VS: In 2009 we started working in the vineyards. Our first harvest was in 2010. Our first wine was bottled in 2012. From the beginning, we had three objectives: maintain tradition, respect nature – its rhythms and lessons learned – combined with a bit of innovation; and to make wine that was an expression of ourselves and our territory and above all to produce wine that we like. We’ve achieved these objectives by putting our ideas into practice. We believed if the vines were taken care well they would produce good and healthy fruit which require minimal intervention in the cellar.
CM: Describe how your wine is an expression of you.
VS: We like to imagine that anyone who drinks our wine can taste our land- soil, territory and vineyards-that one sip is an expression of us, while working in the vineyard or harvesting our grapes but even taking care of the wine in the cellar. In the structure of our wine – its minerality, color and fragrance – there are signs of our will, our obstinance, the courage of the choice we made but also simplicity, uniqueness and balance.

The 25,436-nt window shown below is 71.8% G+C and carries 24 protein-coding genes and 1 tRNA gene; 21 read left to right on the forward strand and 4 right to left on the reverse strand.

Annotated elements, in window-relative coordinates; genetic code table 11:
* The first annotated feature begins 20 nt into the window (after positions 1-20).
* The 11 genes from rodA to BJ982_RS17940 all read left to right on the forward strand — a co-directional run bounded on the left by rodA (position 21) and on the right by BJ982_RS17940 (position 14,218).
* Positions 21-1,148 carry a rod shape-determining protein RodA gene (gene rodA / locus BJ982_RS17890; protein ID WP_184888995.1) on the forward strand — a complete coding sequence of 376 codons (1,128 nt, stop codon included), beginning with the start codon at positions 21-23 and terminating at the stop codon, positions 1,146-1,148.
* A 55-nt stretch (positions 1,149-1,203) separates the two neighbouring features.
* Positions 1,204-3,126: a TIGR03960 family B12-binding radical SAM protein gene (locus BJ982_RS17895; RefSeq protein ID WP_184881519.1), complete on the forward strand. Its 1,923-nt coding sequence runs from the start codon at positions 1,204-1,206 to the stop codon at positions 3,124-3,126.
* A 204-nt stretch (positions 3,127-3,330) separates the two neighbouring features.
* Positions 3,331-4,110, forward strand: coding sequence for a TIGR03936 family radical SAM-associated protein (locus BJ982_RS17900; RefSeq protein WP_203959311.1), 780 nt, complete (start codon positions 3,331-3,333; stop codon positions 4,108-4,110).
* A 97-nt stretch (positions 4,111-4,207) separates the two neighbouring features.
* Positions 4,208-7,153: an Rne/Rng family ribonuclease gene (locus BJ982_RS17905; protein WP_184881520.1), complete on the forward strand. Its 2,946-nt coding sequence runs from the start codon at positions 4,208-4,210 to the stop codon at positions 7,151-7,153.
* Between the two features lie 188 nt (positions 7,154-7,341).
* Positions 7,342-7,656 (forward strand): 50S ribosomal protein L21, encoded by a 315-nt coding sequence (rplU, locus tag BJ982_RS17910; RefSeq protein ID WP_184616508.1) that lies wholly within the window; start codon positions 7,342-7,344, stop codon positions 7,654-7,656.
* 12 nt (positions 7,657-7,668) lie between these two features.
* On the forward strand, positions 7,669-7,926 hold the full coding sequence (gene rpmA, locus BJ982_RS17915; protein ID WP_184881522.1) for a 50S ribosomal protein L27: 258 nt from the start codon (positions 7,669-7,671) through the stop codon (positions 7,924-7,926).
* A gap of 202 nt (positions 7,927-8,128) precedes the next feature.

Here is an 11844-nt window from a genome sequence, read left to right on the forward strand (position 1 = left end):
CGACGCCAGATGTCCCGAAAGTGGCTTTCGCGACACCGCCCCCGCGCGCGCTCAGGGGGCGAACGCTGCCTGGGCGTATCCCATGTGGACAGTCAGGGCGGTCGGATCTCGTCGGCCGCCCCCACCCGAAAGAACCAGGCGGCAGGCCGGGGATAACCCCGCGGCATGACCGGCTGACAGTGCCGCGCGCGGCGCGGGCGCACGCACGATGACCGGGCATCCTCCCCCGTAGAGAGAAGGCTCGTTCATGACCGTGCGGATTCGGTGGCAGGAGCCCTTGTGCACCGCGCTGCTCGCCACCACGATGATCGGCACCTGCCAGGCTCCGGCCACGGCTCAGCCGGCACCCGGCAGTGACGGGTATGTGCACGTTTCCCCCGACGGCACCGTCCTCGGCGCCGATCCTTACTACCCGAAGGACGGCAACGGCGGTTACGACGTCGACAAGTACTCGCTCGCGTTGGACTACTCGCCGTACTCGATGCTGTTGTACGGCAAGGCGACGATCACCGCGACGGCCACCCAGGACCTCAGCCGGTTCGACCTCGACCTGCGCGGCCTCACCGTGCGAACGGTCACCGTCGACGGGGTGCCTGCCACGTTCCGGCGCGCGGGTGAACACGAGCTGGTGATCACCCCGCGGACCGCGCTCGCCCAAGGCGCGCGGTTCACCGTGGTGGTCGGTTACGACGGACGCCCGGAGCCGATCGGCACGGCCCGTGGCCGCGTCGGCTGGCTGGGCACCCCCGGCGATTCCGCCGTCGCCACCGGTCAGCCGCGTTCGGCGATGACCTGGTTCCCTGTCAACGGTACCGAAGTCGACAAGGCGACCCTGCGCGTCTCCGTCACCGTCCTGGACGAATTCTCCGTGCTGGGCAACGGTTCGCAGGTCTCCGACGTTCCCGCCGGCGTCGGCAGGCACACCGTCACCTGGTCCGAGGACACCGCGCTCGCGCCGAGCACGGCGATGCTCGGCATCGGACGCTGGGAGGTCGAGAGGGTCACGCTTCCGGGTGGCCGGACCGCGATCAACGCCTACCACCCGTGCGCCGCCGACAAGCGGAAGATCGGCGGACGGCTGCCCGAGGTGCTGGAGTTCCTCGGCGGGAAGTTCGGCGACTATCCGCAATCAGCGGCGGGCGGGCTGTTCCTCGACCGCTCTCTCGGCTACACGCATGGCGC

CM: What do you find most rewarding about making wine?
VS: The first reward comes from the wine itself because wine is a living thing born from plants that must be cared for throughout the entire year as if they were children. It excites us that there is a distinctiveness that each year brings and an evolution that will come. And, obviously we’re inspired and we push ourselves to keep moving ahead in order to create the thrill and pleasure for those drinking our wine.
CM: Why would you recommend that wine lovers try Etna wines?
VS: As far as wine is concerned, Etna is considered an island within the island. In the small circumscribed area we find diverse microclimates, lava flows dating back to various eras, and consequently different soils that greatly influence the wine, creating high quality wines with distinct personalities.
CM: What are your future plans for Scirto?
VS: Plans for our future surely include growing our business by purchasing new plots and we’d like to build our own wine cellar to be fully independent. Last but not least, we also want to travel the world with our wines.
Interested in learning more about the artisans, food experts, winemakers and other Italians you meet through our personalized, private food and wine experiences in Italy? Stay tuned for more interviews in the “Our Italians” series.